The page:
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Thread: What's your success rate?

  1. #1
    Join Date
    Feb 2007
    St. Joseph, MO

    What's your success rate?

    Just curious (average-type turners) what is your success rate on the lathe? In other words, how many objects get thrown, busted, or otherwise made not good enough to show off, compared to the number of beautiful pieces you turn?

    You guys who do the fantastic work aren't necessarily excluded from this question!

  2. #2
    Join Date
    Nov 2006
    Mountain Home, Arkansas
    I'm unable to do large pieces because my lowest speed is too fast. So, limiting my work to small stuff cuts down on the throws. An occasional item blows up, call it under 5%.

  3. #3
    Join Date
    Oct 2006
    Tokyo Japan
    That really depends, I just about always get my bowls done, I've gotten fairly proficent at them (I did NOT say "Good") but when I try new stuff, well a lot of that becomes interestingly shaped garbage

    Sorry, I do not really have a number for you.

    The pessimist complains about the wind; the optimist expects it to change; the realist adjusts the sails.
    William Arthur Ward

  4. #4
    Join Date
    Feb 2007
    s. Barrington,IL.


    Don't have a percentage but in the last few months have completed about twelve bowls had 2 fly.With more practice and remembering to concentrate and not get the tip of the gouge in in a upright position .Things work out.

  5. #5
    Join Date
    Nov 2006
    Northville, MI
    I put my success rate at aabout 75%. Now by success I am refering to an object that doesn't get destroyed past usability. Many/most of my successful pieces are less than perfect, that's why I don't post many projects.

  6. #6
    Sandy, I can't give you a number but over the past 12 months my "throws" or "throw-aways" have decreased dramatically.

    I started turning February a year ago. EVERYTHING was a "trash" item. By last November I was selling bottlestoppers. My latest was my first HF and I had people offering to buy it. Still, though, once in a while you chuck up a piece of wood and the tenon breaks while you are turning it. My bowls haven't had as much success rate. My main types of free wood I use for bowls are fruitwoods and it's difficult to keep them from cracking during the drying process. I have managed to save most of them by using epoxy and crushed instant coffee crystals to fill the cracks. I've tried the DNA method for drying wood on the fruitwood and still have the same problems. I've been told by very experienced turners that IF I come up with a way to successfully dry fruit wood, I could becme a millionaire!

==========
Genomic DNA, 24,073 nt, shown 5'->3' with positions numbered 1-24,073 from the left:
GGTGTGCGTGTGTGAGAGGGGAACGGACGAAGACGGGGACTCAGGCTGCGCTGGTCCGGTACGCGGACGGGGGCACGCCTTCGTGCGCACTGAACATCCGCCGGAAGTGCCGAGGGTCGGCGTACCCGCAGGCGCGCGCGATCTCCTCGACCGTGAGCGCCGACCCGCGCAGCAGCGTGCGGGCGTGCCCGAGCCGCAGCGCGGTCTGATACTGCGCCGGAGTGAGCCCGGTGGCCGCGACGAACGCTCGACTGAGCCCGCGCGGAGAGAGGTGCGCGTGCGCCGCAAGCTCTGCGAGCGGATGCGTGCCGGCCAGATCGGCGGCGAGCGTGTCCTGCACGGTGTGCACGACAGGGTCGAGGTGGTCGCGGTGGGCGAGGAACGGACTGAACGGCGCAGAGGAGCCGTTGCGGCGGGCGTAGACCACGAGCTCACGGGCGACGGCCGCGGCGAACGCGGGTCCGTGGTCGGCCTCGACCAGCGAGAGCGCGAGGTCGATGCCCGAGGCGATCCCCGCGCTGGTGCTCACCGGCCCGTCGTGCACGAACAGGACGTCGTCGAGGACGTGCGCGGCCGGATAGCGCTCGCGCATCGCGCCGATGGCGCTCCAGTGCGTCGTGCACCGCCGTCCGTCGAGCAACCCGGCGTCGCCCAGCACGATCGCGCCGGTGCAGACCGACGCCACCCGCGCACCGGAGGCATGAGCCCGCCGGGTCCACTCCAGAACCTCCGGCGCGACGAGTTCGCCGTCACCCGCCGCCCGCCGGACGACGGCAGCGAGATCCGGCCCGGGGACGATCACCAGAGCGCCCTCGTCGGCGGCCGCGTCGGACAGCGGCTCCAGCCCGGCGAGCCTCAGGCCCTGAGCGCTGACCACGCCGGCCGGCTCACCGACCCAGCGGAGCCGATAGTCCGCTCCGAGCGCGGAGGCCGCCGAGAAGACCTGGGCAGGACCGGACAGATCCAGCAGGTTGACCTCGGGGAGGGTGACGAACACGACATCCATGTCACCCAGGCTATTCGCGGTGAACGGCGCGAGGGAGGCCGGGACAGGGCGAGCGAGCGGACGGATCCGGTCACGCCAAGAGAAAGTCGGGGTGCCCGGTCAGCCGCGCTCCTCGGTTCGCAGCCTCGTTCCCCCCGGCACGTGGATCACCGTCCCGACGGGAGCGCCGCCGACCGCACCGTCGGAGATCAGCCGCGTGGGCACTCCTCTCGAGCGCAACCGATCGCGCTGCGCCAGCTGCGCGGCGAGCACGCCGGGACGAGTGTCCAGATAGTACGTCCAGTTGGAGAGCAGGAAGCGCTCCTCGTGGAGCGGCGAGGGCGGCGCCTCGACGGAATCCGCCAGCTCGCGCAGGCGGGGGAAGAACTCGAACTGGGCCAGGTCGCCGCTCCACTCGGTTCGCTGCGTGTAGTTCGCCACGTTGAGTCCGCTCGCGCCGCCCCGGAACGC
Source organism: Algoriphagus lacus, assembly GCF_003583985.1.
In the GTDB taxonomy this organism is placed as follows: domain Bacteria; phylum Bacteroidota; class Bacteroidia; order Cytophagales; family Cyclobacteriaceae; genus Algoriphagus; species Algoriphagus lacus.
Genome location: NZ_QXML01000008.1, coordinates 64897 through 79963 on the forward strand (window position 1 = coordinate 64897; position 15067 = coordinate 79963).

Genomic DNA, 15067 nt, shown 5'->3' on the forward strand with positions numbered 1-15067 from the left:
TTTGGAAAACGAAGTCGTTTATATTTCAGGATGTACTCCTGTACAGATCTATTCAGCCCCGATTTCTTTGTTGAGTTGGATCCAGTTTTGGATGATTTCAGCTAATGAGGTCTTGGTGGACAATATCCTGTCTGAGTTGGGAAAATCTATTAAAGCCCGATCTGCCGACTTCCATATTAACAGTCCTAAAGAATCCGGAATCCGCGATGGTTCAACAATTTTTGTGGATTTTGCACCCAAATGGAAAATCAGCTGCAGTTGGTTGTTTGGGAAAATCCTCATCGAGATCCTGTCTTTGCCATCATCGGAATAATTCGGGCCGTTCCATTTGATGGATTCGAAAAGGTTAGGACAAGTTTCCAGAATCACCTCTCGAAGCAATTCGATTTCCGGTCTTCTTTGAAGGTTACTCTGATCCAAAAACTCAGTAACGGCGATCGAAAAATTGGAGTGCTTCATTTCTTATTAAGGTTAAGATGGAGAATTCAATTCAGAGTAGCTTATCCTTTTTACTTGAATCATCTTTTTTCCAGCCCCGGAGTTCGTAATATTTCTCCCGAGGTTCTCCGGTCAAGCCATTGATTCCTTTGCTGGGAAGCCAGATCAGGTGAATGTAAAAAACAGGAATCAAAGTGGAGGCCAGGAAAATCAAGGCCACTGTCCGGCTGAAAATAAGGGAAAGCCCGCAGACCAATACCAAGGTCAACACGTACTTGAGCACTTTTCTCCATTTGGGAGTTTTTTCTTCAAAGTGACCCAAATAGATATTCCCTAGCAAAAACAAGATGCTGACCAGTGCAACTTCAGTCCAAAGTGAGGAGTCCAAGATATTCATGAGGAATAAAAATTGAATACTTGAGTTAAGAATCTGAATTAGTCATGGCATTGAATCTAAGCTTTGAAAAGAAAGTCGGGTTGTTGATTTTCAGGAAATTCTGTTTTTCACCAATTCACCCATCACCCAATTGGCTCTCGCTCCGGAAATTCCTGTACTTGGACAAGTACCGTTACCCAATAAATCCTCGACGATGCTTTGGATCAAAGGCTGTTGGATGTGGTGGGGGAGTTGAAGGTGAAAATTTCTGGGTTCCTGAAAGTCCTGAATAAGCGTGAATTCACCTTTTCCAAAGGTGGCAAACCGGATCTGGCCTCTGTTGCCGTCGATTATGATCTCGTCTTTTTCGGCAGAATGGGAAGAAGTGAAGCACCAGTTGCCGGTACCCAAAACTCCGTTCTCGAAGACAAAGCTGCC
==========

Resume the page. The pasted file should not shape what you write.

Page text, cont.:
7. #7
    Join Date
    Oct 2006
    33.8736N, 117.7627W
    My output lately breaks down about like this:

    10% "throw-away": stuff that breaks or is too ugly to see the light of day.
    25% "learning experience": stuff that will probably get tossed eventually as I get better and/or run out of storage space.
    30% "ok, I guess": stuff I don't mind giving to friends/relatives who have seen enough of my pieces to know it's not my best work.
    25% "good": good enough to sell or give away to people who might be judging all my work by that one piece.
    10% "keepers": stuff good enough for my personal collection.

    The "keepers" and "throw-away" percentages are fairly constant, but the ratio between "good" and "ok, I guess" goes up as I get better and down as I discover new forms/techniques.

    The low throw-away rate is biased by the fact that almost everything I do is with dry wood. On the one hand, it's more difficult (physically harder) to work with...on the other hand, it's easier to work with because I'm not dealing with a lot of movement/drying/cracking issues.

    (Just a question of low standards, I guess. )
    Last edited by Lee DeRaud; 03-24-2007 at 03:23 PM.
    Where are we going? And what am I doing in this handbasket?

  8. #8
    Join Date
    Jan 2007
    North Ogden, Utah
    Coincidently I decided to go browsing the woodturning websites for some inspiration because yesterday afternoon I had one of those days...100% destruction. My success rate seems to correspond with the amount of time I get to spend at the lathe. I've been working 60-70 hours a week the last few weeks so when I get at the lathe I tend to hurry and that usually means I destroy things.

  9. #9
    I haven't blasted , screwed up, distroyed a single item on the lathe in the past 3-4 months.... (oh wait, I haven't used the lathe in 3-4 months, Bummer!!! my failure rate is great but my success rate sucks... )

    When I plan ahead for my projects, I usually result in success, when I just chuck up a chunk and "Let the piece tell me what to do" I usually result in some failure but often I recover to some sort of "Art Form" piece. However there are several Art Forms in the Kindling box.

  10. #10
    Sandy, this was a great question. I have just started in the world of turning and my one and only piece was a success, but I too was wondering what kind of turning success was the average. With every new thing you learn there's always a learning curve along with some luck. I know I'll have a hard time when I start turning and I have this great piece of wood and its coming along and then suddenly something happens to it, but hoepfully I'll learn from it and get better each time. Good luck!!!

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